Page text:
In the last 48 hours, Israel has conducted air strikes on and aimed tank fire at Syrian army positions near Quneitra’s northern suburb of Baath city, 3km from IDF Golan border defenses. (See map). Those positions were the source of the mortar shells that exploded on the Israeli Golan – 10 on Saturday, June 24 and three the next day. They came from a battle in which Syrian and Hizballah units were fighting off a Syrian rebel offensive around Quneitra.
The rebel militias set up a coalition to coordinate their offensive. It is dominated by the Hay’at Tahrir Al-Sham (HTS), which Damascus claims is an arm of Al Qaeda-Syria. In fact, it is an alignment of dozens of Islamist groups, some of which belonged and still do to Jabhat Fateh al-Sham – the former Nusra Front.
Fighting on the side of the Assad regime are the remnants of the Syrian army’s 90th Brigade, the Iranian Revolutionary Guards South Syrian command center, and the pro-Iranian Afghan Shiite militia.
They are joined by members of Hizballah’s Southern Shield Brigade.
This brigade is made up of Palestinians, Druzes, Circassians and local Syrians, whom Hizballah recruited and has posted in Hermon villages ready to launch terrorist attacks inside Israel.
The battle around Quneitra was preceded on June 17 by the assassination of Majd a-Din Khalik Khaymoud, commander of the Southern Shield Brigade and his two lieutenants, who were caught in an ambush near the village of Khan Arnabah. No party took responsibility for this attack.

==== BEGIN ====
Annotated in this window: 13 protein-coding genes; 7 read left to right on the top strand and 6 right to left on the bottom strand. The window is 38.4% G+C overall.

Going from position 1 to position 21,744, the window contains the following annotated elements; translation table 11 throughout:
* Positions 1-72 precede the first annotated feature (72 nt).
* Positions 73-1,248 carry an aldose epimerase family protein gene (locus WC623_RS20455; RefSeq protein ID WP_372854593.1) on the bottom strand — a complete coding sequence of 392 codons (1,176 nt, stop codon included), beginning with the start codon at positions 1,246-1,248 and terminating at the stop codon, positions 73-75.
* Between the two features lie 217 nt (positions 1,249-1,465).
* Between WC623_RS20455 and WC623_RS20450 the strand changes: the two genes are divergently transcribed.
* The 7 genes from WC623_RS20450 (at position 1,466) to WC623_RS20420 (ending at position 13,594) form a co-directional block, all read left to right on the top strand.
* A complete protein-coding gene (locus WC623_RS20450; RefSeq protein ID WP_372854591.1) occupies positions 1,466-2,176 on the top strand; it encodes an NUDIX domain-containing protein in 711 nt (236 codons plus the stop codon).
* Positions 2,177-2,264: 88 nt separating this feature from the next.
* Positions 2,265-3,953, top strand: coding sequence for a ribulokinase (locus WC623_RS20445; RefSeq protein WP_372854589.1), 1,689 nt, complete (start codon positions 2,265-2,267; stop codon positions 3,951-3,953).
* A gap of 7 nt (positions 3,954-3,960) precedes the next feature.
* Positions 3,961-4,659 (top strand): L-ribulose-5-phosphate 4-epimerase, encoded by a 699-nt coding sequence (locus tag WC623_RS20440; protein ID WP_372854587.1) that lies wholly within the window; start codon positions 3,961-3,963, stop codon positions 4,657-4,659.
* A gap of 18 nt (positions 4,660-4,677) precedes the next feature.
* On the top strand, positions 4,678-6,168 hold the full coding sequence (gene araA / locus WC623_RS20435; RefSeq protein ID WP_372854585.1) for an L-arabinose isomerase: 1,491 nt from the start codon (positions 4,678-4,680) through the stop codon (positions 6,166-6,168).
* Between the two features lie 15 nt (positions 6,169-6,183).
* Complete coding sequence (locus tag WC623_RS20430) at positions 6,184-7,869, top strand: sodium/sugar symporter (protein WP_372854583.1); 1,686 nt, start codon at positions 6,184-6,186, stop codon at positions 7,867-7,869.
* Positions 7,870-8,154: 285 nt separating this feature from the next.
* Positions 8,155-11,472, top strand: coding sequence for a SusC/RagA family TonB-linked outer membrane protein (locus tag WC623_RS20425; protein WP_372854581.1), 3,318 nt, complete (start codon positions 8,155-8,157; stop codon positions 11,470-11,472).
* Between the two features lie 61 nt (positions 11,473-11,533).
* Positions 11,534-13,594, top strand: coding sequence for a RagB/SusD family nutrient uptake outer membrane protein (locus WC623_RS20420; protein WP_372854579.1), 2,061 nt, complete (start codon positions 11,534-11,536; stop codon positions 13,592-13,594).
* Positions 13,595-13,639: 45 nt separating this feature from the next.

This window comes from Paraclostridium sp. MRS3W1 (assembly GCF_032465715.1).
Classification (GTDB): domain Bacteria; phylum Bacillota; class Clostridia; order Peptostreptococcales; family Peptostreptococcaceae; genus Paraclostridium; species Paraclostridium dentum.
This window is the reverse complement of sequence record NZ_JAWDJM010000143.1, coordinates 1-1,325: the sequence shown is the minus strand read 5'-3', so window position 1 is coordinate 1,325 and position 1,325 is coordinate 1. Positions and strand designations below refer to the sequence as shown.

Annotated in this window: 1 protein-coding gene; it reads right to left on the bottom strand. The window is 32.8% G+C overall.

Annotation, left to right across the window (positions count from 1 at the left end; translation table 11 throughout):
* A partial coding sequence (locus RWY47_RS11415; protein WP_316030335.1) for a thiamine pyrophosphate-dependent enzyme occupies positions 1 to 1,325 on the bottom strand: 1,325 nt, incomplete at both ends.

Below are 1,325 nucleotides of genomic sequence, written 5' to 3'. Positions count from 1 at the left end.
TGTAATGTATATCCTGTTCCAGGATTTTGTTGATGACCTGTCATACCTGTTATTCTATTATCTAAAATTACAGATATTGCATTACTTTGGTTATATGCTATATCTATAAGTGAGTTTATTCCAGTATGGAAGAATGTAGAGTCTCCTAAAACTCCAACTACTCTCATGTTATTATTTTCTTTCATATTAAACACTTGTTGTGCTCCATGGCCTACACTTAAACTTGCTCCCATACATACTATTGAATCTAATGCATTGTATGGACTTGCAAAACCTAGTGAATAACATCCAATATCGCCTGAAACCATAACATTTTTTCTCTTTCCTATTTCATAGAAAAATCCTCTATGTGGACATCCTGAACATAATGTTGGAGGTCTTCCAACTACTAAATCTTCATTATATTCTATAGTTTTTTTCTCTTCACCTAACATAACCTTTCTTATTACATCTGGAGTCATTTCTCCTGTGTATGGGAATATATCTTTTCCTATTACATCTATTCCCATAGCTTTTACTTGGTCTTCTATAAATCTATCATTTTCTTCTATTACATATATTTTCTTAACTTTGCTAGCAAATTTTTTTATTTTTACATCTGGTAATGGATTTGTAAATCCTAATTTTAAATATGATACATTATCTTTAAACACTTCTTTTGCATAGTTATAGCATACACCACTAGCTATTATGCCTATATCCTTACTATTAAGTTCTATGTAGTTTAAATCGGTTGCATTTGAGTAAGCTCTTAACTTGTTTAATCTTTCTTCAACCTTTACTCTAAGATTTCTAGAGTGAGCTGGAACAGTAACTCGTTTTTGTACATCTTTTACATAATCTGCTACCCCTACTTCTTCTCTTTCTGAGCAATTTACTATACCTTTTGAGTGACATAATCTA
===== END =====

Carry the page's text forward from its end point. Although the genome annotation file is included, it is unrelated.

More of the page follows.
Then, on Saturday, June 24, the rebel coalition launched its offensive on the Syrian-Hizballah units at Al-Baath, boasting that they would not stop until they reached Damascus. Although they caught the enemy by surprise, they were unable to follow up with a rapid advance, because they were pushed back by superior fire power. Since the Syrian mortars were aiming their fire at the rebel units concentrated around Quneitra, i.e., from east to west, some of the shells spilled over the border into the Golan.
When the rebels saw they were falling short of their objective, they drummed up a more modest goal: It was to open a second front in order to lighten the pressure on a separate rebel organization which for nearly three weeks has been fighting off fierce assaults on their positions in the southern Syrian town of Daraa, close to the Jordanian border.
Assad’s army, combined with large-scale Hizballah units and pro-Iranian forces, are therefore in full flight to seize control of Syria’s borders with Jordan and Israel. Amman and Jerusalem therefore face a twin peril on the Daraa and Al-Baath fronts. Both are anxious to keep Hizballah as far as possible from their territory.
But for now, both these warfronts hang in the balance and are undecided. Also undecided on how and when to react are Israel and Jordan. Hizballah is already 3km from the Golan border, although Israel’s government and military leaders have pledged repeatedly that they would be allowed to come in so close.
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